The pension fund statement contains important information about your pension planning. For example, it tells you how much is saved in your pension fund, how much you can spend to finance a home, and what your invalidity pension would be if something were to happen to you. Below we explain the ten main terms.
The insured salary corresponds to the AHV annual salary (gross salary) according to your salary statement.
The insured salary is calculated by deducting a fixed amount (“the coordination deduction”) from the annual salary. This is a maximum of 25,095 francs. The insured salary is also known as “coordinated salary”.
You have already saved this much into your pension fund. Retirement assets include all contributions paid by you and your employer.
You will have saved this much into your pension fund by the time you turn 65, provided you earn the same amount consistently and interest rates remain at current levels. To calculate the pension amount, pension capital is multiplied by the “conversion rate.” This rate determines how the amount you have already saved is converted into a pension.
If you retire early, your expected pension will be lower. You have paid in contributions for less time, there is less interest income and the conversion rate is lower because the pension will be paid out for longer according to how early (number of years) you start drawing it. This results in an overall reduction in your pension of around 7 to 8 percent for each year you draw it early.
If you pass away, your relatives will receive the amounts listed. Are you cohabiting with a partner? If so, check whether your pension fund pays survivors’ benefits in this case. The same applies to married couples without children.
Maximum annual benefits you will receive in the case of full disability resulting from illness.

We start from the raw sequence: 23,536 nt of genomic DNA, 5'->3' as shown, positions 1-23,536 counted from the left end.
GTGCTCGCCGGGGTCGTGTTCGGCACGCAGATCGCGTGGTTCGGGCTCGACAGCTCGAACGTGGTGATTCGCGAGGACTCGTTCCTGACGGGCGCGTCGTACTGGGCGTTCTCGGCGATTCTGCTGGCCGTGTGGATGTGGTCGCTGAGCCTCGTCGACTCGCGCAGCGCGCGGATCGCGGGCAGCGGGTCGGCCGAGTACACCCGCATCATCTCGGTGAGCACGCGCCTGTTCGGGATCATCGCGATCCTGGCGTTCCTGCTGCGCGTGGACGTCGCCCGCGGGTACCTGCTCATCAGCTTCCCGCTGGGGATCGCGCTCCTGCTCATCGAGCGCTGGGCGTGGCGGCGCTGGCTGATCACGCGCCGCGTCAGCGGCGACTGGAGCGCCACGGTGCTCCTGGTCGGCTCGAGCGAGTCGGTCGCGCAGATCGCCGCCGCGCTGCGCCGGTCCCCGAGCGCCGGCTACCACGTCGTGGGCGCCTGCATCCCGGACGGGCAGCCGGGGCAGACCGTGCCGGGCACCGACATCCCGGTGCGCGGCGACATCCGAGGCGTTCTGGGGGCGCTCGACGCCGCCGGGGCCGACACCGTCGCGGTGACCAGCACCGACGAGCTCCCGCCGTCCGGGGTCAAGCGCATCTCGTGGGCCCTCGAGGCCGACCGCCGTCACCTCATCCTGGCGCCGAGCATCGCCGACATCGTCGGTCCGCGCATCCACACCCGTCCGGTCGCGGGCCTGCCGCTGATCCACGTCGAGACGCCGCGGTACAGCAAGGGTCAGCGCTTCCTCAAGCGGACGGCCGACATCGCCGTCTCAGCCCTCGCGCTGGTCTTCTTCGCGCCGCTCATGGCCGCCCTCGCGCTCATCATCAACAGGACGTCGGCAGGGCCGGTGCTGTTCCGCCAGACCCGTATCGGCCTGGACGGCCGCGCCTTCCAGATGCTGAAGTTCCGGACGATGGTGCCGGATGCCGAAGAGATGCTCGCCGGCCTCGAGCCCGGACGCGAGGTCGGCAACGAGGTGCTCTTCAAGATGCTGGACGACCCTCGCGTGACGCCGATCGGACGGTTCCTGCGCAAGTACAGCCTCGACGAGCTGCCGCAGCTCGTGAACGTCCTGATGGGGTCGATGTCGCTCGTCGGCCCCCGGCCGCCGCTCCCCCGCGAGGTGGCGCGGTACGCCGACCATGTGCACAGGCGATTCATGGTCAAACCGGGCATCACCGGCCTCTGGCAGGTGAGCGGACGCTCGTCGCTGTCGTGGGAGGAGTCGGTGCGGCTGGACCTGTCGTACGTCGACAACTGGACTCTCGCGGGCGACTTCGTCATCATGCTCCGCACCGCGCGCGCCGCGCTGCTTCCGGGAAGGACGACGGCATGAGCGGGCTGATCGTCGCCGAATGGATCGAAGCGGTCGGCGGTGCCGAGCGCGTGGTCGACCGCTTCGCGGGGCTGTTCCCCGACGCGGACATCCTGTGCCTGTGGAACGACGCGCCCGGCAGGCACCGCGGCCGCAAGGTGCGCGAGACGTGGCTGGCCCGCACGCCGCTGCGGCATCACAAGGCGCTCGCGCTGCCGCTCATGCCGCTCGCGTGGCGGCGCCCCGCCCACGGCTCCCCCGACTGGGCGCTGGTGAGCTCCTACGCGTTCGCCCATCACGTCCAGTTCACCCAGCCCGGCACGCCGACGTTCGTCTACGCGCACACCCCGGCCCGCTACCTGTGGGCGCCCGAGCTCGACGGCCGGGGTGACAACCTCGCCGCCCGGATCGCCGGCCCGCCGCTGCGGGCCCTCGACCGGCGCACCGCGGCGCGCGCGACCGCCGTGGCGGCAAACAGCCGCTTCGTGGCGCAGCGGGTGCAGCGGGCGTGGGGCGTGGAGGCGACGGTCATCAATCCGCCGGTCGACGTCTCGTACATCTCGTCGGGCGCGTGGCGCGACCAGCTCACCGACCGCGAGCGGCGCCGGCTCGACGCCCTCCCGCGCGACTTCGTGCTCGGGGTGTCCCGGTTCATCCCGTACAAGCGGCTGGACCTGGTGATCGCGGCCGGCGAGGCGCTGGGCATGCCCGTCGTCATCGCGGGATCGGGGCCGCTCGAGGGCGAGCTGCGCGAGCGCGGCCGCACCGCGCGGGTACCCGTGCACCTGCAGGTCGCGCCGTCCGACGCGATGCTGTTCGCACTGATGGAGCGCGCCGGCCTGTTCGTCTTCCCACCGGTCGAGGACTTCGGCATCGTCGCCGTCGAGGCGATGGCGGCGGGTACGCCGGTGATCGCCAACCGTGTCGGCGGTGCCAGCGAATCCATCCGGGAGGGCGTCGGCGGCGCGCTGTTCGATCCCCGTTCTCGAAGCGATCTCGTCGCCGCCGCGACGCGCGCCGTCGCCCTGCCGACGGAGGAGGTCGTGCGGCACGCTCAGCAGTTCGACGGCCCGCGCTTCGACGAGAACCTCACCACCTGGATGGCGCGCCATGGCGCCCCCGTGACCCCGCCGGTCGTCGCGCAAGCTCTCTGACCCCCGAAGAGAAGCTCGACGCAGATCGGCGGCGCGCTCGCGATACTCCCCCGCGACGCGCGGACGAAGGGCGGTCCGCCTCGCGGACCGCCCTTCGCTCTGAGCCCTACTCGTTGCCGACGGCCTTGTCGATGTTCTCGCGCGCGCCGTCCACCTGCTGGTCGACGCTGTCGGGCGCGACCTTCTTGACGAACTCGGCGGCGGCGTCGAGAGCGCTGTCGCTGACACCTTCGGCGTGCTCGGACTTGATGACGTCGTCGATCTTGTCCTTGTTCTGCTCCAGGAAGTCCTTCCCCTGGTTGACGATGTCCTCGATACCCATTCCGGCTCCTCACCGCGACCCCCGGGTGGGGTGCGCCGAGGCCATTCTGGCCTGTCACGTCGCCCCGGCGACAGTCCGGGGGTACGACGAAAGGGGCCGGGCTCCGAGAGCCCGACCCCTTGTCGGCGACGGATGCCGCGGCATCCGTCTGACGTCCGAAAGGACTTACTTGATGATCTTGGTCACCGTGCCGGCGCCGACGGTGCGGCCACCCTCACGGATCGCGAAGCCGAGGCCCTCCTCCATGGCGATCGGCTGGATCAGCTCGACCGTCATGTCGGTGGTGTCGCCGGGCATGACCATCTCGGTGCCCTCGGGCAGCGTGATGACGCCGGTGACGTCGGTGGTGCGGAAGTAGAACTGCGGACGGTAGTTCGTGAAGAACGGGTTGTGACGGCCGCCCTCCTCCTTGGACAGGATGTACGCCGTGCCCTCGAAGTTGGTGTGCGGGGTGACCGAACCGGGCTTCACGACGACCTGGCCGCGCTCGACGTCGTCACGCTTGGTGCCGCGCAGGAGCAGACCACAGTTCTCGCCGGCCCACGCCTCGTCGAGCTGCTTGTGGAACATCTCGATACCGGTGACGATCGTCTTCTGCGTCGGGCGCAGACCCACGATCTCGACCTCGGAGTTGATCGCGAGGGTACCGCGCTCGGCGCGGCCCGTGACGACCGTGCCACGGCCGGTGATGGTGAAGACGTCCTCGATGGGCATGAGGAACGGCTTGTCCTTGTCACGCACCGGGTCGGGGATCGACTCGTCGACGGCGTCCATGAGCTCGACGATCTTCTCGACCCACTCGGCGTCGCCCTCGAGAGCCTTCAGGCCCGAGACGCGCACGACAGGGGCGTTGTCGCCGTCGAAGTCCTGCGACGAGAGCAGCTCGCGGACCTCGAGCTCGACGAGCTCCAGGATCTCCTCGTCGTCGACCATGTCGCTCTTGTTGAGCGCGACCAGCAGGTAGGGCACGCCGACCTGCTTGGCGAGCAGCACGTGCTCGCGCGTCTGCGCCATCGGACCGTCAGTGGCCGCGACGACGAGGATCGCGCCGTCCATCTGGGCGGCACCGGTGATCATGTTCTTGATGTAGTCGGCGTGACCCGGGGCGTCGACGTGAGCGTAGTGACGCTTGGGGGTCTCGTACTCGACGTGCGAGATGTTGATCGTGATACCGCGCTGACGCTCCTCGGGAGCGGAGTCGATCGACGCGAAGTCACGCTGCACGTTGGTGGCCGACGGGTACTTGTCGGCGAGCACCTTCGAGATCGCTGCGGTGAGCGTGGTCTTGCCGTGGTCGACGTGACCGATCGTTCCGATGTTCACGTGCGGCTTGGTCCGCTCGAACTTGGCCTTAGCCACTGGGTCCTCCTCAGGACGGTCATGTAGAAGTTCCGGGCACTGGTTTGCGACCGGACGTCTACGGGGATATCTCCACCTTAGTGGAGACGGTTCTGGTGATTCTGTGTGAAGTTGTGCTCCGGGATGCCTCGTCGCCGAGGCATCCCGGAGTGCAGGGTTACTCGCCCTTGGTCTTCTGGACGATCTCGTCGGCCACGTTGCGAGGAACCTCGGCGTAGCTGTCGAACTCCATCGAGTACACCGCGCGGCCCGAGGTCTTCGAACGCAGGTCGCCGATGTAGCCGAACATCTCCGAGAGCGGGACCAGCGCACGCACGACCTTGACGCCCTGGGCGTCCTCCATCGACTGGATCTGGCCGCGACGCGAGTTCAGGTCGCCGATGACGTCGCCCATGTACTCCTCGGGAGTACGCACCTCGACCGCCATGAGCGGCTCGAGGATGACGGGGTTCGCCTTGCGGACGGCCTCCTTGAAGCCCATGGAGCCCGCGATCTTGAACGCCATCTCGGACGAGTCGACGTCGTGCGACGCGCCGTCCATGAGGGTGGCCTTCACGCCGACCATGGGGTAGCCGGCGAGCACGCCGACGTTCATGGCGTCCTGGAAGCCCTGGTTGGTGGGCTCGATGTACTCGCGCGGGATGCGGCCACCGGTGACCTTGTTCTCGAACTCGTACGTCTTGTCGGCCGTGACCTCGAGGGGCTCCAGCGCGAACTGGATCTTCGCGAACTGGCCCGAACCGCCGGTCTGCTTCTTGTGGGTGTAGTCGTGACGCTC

The amount of the annual contributions made by you and your employer that go towards retirement savings and the amount that goes towards risk insurance also have an impact on the level of benefits on retirement. Administration costs vary depending on the pension fund.
You can use this amount at any time to buy a self-occupied property or to pay off your mortgage.
In addition to your pension fund contributions, you can also make voluntary payments into your pension fund. This helps to increase your retirement benefits – the pension or a lump sum – and depending on the pension fund, the benefits payable in case of disability or death. Voluntary purchases into a pension fund are income tax deductible and help you to save on taxes.
Early withdrawals for home ownership must be repaid before tax-privileged contributions are possible. If you would like to receive a lump-sum payment, you should finish buying into your pension three years before you draw the pension.
Worth knowing: would you like to make voluntary payments into your pension fund? First check with your pension fund whether these payments would be paid out to surviving relatives.
This gives information about the “health” of a pension fund. A funding ratio of 100 percent means that the fund is only just able to meet its current and future obligations. If the funding ratio exceeds this, your pension fund is financially “healthy.”
How and when do I receive my pension fund statement?
You will usually receive your annual statement by post in March of any given year. You can also request your statement by contacting the HR department at your workplace. Employers often provide an internal website where you can view or request your pension fund statement.
Do you have any questions about the pension fund statement?
We are happy to answer any questions you might have about your pension fund statement and give you comprehensive advice on related pension questions, such as:
- Will I have enough money when I retire?
- How can I invest my money to get higher returns?
- How can I finance my own home using my retirement savings?
- How can I plan my retirement in order to save on taxes?